Editor’s note: Scott Edward Walker is the founder and CEO of Walker Corporate Law Group, a boutique corporate law firm specializing in the representation of entrepreneurs. Check out his blog or follow him on Twitter as @ScottEdWalker.
This post is the third part of a three-part primer on convertible note seed financings. Part 1, entitled “Everything You Ever Wanted To Know About Convertible Note Seed Financings (But Were Afraid To Ask),” addressed the basics. Part 2, entitled “Convertible Note Seed Financings: Econ 101 for Founders,” addressed the economics. This part will address certain tricky issues.
What Happens If a Startup is Acquired Prior to the Note’s Conversion to Shares of Preferred Stock?
As discussed in part 1, in the context of a seed financing, a convertible note is a loan that typically automatically converts into shares of preferred stock upon the closing of a Series A round of financing. One of the tricky issues that founders must address in the note is what happens if their startup is acquired prior to the note’s conversion (and prior to the note’s maturity date, as discussed below). There are generally three different approaches:
1) Money Back, Plus Interest (Founder-Friendly). The first approach is the most founder-friendly, and it is a provision that merely requires the startup to pay-off the loan, plus interest. In other words, in the event of the startup’s “acquisition” (which is often broadly defined to include a merger, change of control or sale of substantially all its assets), the maturity date of the note would be accelerated, and the amount of the loan, plus interest, would become due at the closing of the acquisition. Obviously, this is not very appealing to sophisticated investors because their return on a high-risk investment would only be the interest on the loan, which (as discussed in part 2) is typically 5%-7% annually. In Fenwick & West’s 2011 Seed Financing Survey (the “Fenwick Survey”), the percentage of convertible note seed financings that utilized this approach was 17% in 2010 and 9% in 2011.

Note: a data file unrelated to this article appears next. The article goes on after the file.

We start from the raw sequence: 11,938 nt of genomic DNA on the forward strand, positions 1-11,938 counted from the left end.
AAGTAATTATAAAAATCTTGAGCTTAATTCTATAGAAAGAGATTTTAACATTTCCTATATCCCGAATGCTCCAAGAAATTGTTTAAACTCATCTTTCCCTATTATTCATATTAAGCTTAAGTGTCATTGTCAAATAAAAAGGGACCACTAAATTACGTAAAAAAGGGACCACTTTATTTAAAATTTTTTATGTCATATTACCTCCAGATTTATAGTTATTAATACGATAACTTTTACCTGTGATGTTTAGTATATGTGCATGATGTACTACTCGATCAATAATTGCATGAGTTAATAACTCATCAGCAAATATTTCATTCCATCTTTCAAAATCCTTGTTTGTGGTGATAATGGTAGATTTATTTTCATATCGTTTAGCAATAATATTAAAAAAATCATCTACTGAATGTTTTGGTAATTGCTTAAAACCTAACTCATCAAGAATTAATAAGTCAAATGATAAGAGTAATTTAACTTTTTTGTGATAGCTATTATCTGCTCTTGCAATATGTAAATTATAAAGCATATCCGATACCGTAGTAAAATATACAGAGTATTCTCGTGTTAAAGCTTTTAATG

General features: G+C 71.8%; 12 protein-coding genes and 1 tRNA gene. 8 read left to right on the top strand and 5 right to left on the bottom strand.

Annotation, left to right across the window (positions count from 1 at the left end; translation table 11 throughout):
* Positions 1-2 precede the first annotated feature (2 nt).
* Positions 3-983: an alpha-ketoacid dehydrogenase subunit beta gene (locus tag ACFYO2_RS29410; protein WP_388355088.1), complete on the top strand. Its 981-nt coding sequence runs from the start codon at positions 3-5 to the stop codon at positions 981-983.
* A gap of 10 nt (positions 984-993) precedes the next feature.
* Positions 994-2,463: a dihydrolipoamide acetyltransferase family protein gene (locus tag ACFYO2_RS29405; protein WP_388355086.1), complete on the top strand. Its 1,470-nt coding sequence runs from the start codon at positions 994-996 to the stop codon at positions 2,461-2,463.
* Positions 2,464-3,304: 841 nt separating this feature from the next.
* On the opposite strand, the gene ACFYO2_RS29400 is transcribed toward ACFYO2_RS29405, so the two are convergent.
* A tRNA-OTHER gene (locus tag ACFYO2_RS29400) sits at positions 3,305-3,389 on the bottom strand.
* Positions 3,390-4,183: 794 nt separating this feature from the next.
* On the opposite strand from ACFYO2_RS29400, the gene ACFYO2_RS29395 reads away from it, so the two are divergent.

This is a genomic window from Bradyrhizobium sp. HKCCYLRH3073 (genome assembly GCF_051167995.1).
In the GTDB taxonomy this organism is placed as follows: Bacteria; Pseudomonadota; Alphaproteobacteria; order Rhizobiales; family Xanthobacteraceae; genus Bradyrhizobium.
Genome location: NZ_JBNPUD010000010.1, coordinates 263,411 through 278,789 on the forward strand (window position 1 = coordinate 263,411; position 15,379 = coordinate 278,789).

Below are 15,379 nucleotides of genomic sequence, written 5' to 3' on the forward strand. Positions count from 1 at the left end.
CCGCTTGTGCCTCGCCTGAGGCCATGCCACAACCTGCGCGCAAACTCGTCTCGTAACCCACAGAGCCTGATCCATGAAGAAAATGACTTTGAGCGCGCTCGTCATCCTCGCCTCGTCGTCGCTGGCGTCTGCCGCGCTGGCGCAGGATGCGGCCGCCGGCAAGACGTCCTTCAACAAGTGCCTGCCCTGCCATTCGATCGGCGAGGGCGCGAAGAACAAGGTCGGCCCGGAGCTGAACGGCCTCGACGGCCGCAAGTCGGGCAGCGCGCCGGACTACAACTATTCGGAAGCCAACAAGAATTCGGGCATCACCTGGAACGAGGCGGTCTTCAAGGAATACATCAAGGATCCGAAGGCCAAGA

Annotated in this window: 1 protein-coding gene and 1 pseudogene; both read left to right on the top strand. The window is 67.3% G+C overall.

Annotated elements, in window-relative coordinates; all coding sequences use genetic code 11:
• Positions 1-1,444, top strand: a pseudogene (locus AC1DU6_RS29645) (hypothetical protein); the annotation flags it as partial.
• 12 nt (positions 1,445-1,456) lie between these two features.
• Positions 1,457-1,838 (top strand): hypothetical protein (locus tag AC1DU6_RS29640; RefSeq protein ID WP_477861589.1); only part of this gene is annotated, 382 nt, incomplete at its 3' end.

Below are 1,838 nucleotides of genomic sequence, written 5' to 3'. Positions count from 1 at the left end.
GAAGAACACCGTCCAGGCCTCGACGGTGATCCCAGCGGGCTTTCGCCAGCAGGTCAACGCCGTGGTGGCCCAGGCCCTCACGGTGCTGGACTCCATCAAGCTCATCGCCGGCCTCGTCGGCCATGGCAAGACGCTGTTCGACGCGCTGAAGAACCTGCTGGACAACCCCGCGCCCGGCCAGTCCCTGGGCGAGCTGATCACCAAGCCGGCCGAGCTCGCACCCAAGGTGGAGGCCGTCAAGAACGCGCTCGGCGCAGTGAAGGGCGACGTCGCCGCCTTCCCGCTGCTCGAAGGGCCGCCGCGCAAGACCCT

2) Conversion Right (Investor-Friendly). The second approach is the most investor-friendly, and it is a provision that permits the noteholders to convert the notes into equity (or otherwise grants them a certain percentage of the sale proceeds), based on an agreed-upon valuation of the startup. There are variations and complicated language that are typically negotiated to address the conversion right; however, the bottom line is that the noteholders would be able to share in any upside if the startup were acquired.
For example, let’s assume that the noteholders invested $500,000 and were granted the right to convert into shares of common stock at a $4.5 million valuation in the event the startup were acquired prior to the Series A round (or other “qualified financing”). If the startup were then acquired for $20 million, the noteholders would receive $2 million or 10% of the proceeds (not including accrued interest), by converting the $500,000 loan into shares of common stock representing 10% of the issued and outstanding shares, post-conversion ($500,000 divided by the sum of $4,500,000 and $500,000).
In the Fenwick Survey, the percentage of convertible note seed financings that utilized this approach and thus granted the noteholders a right to convert at an agreed-upon valuation was 33% in 2010 and 65% in 2011.
3) Premium (Intermediate Approach). The third approach is generally deemed an intermediate approach, and it is a provision granting the investors the right to get their money back with interest, plus a premium, which is typically drafted as a multiple of the principal amount of the loan (generally in the 0.25x to 1.50x range). Using our example above, and assuming a 1.0x premium, the noteholders would receive $1 million, plus interest, computed as follows: $500,000 (principal amount) plus $500,000 (premium) plus interest, which is obviously $1 million less than investors with a conversion right would receive.